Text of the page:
They do the work.

I am compelled to blog about this group because I have worked with many many teacher and admin groups throughout my tenure as “connected educator” and consultant, but for some reason, this group is magical. It makes me smile. These teachers make the commute into the city a mere annoyance, and the consecutive days away from my kiddos more bearable,  and I look forward to my continued work with them.

If you are in my bootcamp class, and you are reading this post, I am very proud of you! You inspired me to be a better teacher. I hope that through our work together, you can achieve much success in whatever area of Google for Education you choose to focus. An exam score doesn’t define you. Your actions, your relationships with students, and your attitudes shape you into the exceptional educators you are.

It has been an honor and a pleasure working with you.

I see teachers who…

In my consulting role I have the opportunity to work with teams of teachers, administrators, and on occasion push into classrooms to work with students. Recently I’ve been working with K-2 teachers and students who are learning to craft digital stories on the iPad, using apps such as Book Creator, Scribble Press, GarageBand and iMovie. This initiative came about as the result of an eventual shift in curriculum away from an adopted (textbook/series-based) literacy program to one that is more project-based and technology-infused. A grant was written to obtain the iPads and to fulfill the grant, teachers are working with students to publish a variety of digital storytelling projects that demonstrate their creativity and ideas learned.

Each class has achieved a different level of proficiency using the apps and story publication. This is due to the varying age level and developmental level of students, for sure, but it’s also due to the mindset and willingness of the teacher to embrace this initiative and the resources she has been given.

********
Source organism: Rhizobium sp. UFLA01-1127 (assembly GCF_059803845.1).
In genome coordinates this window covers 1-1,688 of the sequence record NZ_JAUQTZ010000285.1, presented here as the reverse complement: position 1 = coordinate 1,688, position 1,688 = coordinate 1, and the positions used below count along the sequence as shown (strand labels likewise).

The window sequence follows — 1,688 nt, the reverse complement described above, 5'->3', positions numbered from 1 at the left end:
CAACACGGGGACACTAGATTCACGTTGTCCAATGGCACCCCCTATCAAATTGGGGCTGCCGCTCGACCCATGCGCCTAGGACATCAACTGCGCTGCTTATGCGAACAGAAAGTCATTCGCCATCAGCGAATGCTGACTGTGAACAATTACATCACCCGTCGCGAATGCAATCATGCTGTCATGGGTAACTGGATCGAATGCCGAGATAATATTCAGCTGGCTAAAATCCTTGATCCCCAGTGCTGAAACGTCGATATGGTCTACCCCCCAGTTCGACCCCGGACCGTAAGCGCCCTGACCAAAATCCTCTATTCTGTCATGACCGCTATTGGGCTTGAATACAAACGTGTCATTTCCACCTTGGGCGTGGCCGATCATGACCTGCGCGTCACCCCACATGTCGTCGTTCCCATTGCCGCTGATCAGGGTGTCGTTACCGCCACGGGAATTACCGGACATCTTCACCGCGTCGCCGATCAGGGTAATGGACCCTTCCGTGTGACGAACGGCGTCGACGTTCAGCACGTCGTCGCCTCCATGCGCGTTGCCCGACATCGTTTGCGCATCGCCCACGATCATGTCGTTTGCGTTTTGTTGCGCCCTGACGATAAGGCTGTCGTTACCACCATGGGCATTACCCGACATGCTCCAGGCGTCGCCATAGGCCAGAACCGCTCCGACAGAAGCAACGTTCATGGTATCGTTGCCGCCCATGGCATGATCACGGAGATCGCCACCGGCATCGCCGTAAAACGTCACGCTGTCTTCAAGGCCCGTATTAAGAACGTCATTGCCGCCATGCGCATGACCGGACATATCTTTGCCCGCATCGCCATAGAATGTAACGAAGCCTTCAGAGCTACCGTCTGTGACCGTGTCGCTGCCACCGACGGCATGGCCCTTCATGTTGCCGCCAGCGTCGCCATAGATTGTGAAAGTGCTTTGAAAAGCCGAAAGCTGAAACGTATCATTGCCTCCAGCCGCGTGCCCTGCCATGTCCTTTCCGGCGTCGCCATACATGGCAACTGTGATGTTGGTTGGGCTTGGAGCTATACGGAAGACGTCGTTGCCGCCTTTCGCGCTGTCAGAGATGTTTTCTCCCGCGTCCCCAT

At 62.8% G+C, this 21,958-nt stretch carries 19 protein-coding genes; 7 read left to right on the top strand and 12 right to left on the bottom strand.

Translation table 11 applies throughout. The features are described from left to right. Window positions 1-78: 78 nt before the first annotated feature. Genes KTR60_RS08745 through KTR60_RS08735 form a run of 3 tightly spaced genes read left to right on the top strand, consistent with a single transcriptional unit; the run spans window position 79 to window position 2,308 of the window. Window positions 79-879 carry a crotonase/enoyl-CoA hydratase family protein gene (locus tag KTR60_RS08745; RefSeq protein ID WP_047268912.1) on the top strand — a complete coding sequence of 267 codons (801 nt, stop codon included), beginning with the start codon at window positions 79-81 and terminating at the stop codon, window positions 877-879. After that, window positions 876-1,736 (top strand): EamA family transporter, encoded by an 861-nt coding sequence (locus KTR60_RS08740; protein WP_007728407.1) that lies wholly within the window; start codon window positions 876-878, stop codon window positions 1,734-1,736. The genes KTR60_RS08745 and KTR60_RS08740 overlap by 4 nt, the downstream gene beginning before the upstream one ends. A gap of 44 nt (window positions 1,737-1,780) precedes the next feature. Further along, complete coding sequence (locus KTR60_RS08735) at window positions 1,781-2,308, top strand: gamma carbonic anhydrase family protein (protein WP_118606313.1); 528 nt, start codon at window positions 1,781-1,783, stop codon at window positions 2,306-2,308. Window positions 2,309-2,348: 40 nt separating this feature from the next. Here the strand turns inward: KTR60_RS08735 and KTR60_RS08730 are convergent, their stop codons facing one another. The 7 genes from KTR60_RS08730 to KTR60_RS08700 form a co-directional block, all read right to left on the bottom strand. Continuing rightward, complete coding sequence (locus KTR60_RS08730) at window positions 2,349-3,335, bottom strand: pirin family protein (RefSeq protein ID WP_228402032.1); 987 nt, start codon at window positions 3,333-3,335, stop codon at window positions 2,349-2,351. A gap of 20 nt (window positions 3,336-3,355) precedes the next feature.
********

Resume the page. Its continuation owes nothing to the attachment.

So what did I see, and what have I seen through both my district coaching and principal roles,  in classrooms where technology use has been embraced?

I see teachers as learners. I see teachers who:

  • Make the time. They examine what they’re currently doing: the books they’re reading, the activities and projects students are completing, and they think: how can technology enhance and transform these projects? How can we change what we’re doing instead of add on one more thing? 
  • Have routines and procedures in place, especially for collaborative projects and times when teamwork is expected. Student roles are established and clearly defined. Management is evident, which in turn leads to students being able to lead, learn, resolve conflicts, and create in an environment with fewer distractions.
  • Plan. Anyone who has ever tried to incorporate technology meaningfully into the classroom and who has tried to “wing it” knows it can be less than successful. Know the purpose. Use with intent. (And perhaps your students will unveil a purpose you perhaps never before considered…)
  • Model. These teachers get hands on. They create! They’re not afraid to tinker, not only during their own professional learning sessions, but in front of a student audience, allowing them to observe what it’s like to try something new.
  • Have high expectations for project performance. In my digital storytelling workshops I emphasize the importance of students making meaning, not just making media. Bernajean Porter is a key resource for anyone looking to ensure meaningful content and idea development through digital project work!
  • Learn alongside students. It’s so encouraging as a coach to see a teacher who sits down with a student or a group of students and taps, swipes, creates, questions, and troubleshoots alongside his little learners.